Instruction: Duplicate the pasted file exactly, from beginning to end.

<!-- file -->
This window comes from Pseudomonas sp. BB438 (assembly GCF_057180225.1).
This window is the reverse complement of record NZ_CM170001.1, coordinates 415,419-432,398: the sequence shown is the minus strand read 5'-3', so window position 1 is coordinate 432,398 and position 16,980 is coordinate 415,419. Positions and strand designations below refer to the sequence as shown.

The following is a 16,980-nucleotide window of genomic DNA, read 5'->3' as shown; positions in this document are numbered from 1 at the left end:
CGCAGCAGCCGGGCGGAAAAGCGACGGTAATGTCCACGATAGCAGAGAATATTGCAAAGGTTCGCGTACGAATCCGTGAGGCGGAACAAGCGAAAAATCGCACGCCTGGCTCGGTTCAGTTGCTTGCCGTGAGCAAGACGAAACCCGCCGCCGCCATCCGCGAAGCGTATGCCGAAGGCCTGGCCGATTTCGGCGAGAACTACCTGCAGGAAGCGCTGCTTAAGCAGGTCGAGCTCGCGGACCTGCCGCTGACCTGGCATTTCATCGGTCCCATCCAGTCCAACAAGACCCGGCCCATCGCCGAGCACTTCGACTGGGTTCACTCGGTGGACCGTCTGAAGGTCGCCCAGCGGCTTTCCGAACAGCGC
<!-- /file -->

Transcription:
This window comes from Pseudomonas sp. BB438 (assembly GCF_057180225.1).
This window is the reverse complement of record NZ_CM170001.1, coordinates 415,419-432,398: the sequence shown is the minus strand read 5'-3', so window position 1 is coordinate 432,398 and position 16,980 is coordinate 415,419. Positions and strand designations below refer to the sequence as shown.

The following is a 16,980-nucleotide window of genomic DNA, read 5'->3' as shown; positions in this document are numbered from 1 at the left end:
CGCAGCAGCCGGGCGGAAAAGCGACGGTAATGTCCACGATAGCAGAGAATATTGCAAAGGTTCGCGTACGAATCCGTGAGGCGGAACAAGCGAAAAATCGCACGCCTGGCTCGGTTCAGTTGCTTGCCGTGAGCAAGACGAAACCCGCCGCCGCCATCCGCGAAGCGTATGCCGAAGGCCTGGCCGATTTCGGCGAGAACTACCTGCAGGAAGCGCTGCTTAAGCAGGTCGAGCTCGCGGACCTGCCGCTGACCTGGCATTTCATCGGTCCCATCCAGTCCAACAAGACCCGGCCCATCGCCGAGCACTTCGACTGGGTTCACTCGGTGGACCGTCTGAAGGTCGCCCAGCGGCTTTCCGAACAGCGC